My parents turned 81 this year. Dad has several service-connected disabilities but his disabled mom lived to be 93, his dad about a decade less. Mom, diabetic, had both a stroke and brain aneurism in 2018; then tested positive and a few days later not positive for covid last year, so which test was the wrong one? Her father was diabetic and died in the 1970s but her mom lived in to the 1990s. Who knows what effect my comorbidities are going to have on me, at this point it would be merely an exercise in speculation.

  5. i guess I’m one of the rare ones among our Autistic clan, who doesnt have worries about death. i have had two or three close shaves with danger, but the thought of dying at the times never entered my head – at least no worry at all. all my life it never troubled me. I’m now 86 and find no concern about the matter. for that matter though coming from a close affectionate family, i was never troubled by the death or potential death of anyone related to me. it was all one of the big things that made me search for answers about myself and led to my Aspergers diagnosis. i just could never understand the nature of grief in relation to human mortality. oh i have to confess that i feel a degree of grief at the death of any of my beloved cats. i can say without fear of self deceit that i am not in any sense going through some denial process. anyway the subject is clearly very important since so many of our clan do have these worries.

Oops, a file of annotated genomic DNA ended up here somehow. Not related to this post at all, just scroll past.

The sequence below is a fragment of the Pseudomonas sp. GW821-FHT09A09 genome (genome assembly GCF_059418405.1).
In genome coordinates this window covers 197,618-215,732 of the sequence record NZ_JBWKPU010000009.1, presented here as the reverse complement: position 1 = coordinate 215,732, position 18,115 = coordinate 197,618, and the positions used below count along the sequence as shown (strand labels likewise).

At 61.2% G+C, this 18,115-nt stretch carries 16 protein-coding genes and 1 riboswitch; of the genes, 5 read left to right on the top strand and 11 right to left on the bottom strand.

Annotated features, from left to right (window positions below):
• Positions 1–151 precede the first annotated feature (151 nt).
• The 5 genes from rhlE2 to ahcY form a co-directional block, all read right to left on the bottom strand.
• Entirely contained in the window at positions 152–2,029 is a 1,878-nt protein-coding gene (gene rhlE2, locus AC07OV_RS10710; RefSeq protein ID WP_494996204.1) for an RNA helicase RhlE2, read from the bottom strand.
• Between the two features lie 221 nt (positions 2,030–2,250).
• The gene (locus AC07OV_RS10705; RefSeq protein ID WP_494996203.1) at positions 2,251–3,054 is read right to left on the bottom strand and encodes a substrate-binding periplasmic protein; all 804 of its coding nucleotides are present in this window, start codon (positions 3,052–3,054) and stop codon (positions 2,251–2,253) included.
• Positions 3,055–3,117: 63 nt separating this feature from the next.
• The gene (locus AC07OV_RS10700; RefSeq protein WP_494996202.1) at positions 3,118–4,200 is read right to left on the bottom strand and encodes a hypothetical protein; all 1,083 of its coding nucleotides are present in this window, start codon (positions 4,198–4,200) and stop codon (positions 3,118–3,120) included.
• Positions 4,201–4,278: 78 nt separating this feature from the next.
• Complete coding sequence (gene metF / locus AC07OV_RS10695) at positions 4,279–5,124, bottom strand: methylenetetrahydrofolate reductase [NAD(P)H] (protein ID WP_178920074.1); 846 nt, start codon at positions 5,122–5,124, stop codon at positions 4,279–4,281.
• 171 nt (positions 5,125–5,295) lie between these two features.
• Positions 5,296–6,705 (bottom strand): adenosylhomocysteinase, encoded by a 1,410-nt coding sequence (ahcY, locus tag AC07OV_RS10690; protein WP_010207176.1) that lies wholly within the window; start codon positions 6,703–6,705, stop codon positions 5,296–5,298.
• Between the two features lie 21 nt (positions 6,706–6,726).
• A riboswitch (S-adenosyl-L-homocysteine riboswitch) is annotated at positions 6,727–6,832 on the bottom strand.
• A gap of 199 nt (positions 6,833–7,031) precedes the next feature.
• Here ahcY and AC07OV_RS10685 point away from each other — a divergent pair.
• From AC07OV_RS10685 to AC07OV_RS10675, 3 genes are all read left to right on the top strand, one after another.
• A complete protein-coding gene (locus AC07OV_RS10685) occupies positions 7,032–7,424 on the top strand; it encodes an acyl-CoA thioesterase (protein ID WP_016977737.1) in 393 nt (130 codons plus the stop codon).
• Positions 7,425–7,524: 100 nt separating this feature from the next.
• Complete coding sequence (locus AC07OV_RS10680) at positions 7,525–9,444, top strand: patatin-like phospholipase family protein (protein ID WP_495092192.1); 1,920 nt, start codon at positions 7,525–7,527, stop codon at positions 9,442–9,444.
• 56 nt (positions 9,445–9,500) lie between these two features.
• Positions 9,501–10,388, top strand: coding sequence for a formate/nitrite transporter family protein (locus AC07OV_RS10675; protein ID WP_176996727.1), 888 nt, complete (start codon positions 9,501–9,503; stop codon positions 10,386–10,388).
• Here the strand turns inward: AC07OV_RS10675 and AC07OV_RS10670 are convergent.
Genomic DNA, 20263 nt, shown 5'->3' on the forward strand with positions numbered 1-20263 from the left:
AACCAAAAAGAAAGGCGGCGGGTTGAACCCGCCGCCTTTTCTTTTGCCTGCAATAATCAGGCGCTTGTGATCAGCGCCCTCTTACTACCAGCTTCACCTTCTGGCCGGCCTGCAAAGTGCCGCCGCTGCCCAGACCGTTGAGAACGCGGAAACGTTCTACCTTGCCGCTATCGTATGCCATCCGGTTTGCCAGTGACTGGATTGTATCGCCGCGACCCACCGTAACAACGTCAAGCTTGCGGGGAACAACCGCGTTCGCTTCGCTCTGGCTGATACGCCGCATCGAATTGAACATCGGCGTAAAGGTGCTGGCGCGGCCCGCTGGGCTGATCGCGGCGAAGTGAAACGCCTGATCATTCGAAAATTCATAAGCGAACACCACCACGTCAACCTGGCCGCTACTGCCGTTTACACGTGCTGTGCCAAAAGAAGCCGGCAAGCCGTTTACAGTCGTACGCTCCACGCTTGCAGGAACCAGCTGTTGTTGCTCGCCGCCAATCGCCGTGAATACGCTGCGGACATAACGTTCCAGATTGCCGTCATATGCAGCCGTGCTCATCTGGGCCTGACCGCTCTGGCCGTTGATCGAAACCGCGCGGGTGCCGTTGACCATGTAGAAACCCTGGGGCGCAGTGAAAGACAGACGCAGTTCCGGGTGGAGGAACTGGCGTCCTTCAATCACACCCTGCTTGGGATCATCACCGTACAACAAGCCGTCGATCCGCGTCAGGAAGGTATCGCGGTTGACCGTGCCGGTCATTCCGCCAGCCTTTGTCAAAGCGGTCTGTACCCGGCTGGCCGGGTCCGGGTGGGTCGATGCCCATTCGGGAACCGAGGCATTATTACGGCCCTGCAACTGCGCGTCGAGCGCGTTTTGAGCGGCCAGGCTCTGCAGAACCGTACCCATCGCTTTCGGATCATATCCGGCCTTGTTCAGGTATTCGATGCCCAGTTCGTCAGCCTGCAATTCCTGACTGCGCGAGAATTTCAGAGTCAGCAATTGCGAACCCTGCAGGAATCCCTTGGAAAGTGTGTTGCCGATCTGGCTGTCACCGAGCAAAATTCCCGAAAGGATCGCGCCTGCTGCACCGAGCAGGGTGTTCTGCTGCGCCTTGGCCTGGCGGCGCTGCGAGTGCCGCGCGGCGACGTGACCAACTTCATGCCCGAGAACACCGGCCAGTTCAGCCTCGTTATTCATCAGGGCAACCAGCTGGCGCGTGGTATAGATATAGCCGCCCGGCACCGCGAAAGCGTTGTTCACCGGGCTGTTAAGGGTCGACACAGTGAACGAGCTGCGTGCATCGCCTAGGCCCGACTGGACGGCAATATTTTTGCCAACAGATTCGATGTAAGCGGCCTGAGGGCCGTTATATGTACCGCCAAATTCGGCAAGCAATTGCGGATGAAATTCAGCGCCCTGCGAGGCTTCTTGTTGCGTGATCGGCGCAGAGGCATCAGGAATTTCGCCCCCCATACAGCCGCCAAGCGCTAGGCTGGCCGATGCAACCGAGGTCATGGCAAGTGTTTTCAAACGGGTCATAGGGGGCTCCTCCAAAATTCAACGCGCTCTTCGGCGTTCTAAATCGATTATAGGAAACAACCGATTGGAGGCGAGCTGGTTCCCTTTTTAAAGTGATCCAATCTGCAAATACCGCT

6. “The world is not designed for ‘us.'”
    I have yet to see evidence that God designed the world just for some people.

    1. The world, in this context, means the commons, means society, means the material world and its social systems, as made by the neuromajority to suit them and their way of thinking, being, doing. God has nothing to do with it.

  7. My slice of autistic life has experienced this preoccupation as well. I see it as an extension of the overall safety focus that I have. As a PDAer, I try to know or control my environment so as to keep my anxiety in check. No control, no safety. I want rules followed so that I know what to expect. A lack of people following rules means no safety and a fight or flight response. If that innate fight or flight response evolved from survival instincts, and I have that response sometimes all day, I would think the counterpoint of NOT surviving would be in my thought processes as well. Thanks for the article.

  8. It’s quite rare an article snags my attention and this one is excellent. For me it’s the reverse where I do not fear death but being forgotten and those I’d leave behind. I’ve made my piece with a shorter life span but only due to CPTSD and many forms of trauma. Perhaps because I’m late diagnosed as an Autistic person ? But this very much rings true for so many people and in that, exemplifies the need to change this society from what it is to one that better understands how to accept and support Autistic people.

  9. I am also terrified of dying. Scared of it coming too soon. Scared of the pain. Scared of it taking too long. Scared of what’s next. It’s caused extreme nightmares and anxiety, something I have to work on regularly.